Uber loses court appeal against drivers' rights

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Uber has lost an appeal against a court ruling that found a group of drivers were entitled to holiday pay, sick pay, and the minimum wage.

Uber drivers, whose contracts of employment are created to make them appear self-employed, successfully argued in an employment tribunal that they are in fact workers.

Judge Jennifer Eady QC handed down her judgement months after Uber was dealt another blow by Transport for London (TfL), which said it will not renew the firm's licence.

Uber appealed the decision at an employment tribunal in London in September but the company has failed to overturn the court ruling.

"Almost all taxi and private hire drivers have been self-employed for decades, long before our app existed".

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Given the number of companies operating a similar business model to Uber, leap-frogging the Court of Appeal appears to be a distinct possibility.

"The tribunal relies on the assertion that drivers are required to take 80% of trips sent to them when logged into the app". The company this year has faced a wave of challenges for its brash business style and aggressive expansion, including allegations it does not properly vet its drivers and that it uses software to deceive authorities in areas where Uber's introduction was resisted. "We've also invested in things like access to illness and injury cover and we'll keep introducing changes to make driving with Uber even better".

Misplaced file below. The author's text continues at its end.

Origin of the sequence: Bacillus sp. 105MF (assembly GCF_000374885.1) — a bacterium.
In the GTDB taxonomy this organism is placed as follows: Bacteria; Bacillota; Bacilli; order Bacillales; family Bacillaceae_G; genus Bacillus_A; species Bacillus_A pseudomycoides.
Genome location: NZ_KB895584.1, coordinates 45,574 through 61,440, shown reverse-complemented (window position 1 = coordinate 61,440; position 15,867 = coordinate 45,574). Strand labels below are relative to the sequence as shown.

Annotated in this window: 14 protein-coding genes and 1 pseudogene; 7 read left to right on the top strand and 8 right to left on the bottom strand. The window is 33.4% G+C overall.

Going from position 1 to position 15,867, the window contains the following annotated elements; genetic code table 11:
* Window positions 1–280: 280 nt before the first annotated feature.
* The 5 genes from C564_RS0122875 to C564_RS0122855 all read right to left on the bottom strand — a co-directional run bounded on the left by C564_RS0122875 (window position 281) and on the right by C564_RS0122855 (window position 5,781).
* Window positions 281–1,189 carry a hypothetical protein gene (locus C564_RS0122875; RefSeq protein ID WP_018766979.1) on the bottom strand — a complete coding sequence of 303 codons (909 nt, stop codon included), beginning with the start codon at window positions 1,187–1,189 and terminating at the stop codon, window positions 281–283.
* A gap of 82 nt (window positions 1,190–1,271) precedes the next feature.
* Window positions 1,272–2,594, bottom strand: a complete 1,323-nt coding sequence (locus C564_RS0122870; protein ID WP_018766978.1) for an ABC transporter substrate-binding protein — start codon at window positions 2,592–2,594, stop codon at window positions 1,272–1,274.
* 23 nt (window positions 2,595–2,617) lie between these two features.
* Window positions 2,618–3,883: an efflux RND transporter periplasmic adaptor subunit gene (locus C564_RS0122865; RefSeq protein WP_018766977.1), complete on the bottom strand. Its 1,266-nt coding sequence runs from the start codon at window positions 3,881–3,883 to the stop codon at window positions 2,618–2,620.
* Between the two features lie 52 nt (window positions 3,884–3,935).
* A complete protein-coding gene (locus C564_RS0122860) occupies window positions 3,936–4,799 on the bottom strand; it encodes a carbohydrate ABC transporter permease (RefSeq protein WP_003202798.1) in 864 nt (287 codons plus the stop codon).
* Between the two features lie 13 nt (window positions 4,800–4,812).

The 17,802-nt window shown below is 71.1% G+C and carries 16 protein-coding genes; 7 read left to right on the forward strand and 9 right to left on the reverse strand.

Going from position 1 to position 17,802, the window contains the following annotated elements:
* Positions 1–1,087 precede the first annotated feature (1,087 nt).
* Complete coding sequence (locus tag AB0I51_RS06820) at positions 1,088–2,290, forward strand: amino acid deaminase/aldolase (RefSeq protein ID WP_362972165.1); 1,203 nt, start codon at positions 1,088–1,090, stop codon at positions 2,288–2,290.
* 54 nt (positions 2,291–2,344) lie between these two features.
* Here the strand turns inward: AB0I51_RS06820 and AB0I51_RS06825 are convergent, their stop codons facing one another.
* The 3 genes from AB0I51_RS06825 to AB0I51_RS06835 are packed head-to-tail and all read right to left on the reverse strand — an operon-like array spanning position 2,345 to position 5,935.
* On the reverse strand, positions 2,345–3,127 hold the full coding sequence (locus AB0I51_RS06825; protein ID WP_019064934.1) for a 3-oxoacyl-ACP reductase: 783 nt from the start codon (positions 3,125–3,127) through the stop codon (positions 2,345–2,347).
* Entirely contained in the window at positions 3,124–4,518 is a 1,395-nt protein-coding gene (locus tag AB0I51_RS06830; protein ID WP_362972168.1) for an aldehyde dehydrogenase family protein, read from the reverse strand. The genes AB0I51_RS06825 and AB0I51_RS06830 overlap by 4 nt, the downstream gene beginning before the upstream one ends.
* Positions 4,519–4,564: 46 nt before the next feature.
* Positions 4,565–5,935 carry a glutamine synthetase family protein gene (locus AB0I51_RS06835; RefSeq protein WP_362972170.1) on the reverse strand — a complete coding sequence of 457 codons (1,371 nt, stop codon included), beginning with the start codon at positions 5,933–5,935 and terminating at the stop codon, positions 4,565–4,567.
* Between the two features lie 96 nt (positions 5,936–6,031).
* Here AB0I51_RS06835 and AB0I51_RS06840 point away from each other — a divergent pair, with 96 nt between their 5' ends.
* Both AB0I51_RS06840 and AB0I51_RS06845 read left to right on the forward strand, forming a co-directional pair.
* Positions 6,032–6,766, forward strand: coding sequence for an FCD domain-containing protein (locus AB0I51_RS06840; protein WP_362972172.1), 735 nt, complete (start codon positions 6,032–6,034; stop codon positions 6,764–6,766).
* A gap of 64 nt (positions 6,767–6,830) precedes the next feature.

'Uber must play by the rules and stop denying its drivers basic rights at work. "This ruling has arguably put the proverbial nail in the coffin of those businesses who seek to avoid the ramifications of worker status by trying to create unrealistic "self-employed" arrangements with those who work for them". "It's going to cost them", he said. "If they want to continue here they just have to accept these are the basic standards". Tom Elvidge, Uber's acting chief of British operations, said Uber would again appeal the decision, potentially bringing the case to either the Court of Appeal or the British Supreme Court, according to the Times.

"The cloud of uncertainty looming over the gig economy has undoubtedly made new businesses in the United Kingdom cautious about building a business model around a self-employed ad-hoc workforce, which may be further stagnating growth and therefore damaging the United Kingdom economy".

Some of Uber's drivers, such as parents and part-time workers, enjoy the freedom and flexibility that they get by being classed as "self-employed". I suffered a lot, so have so many other drivers.

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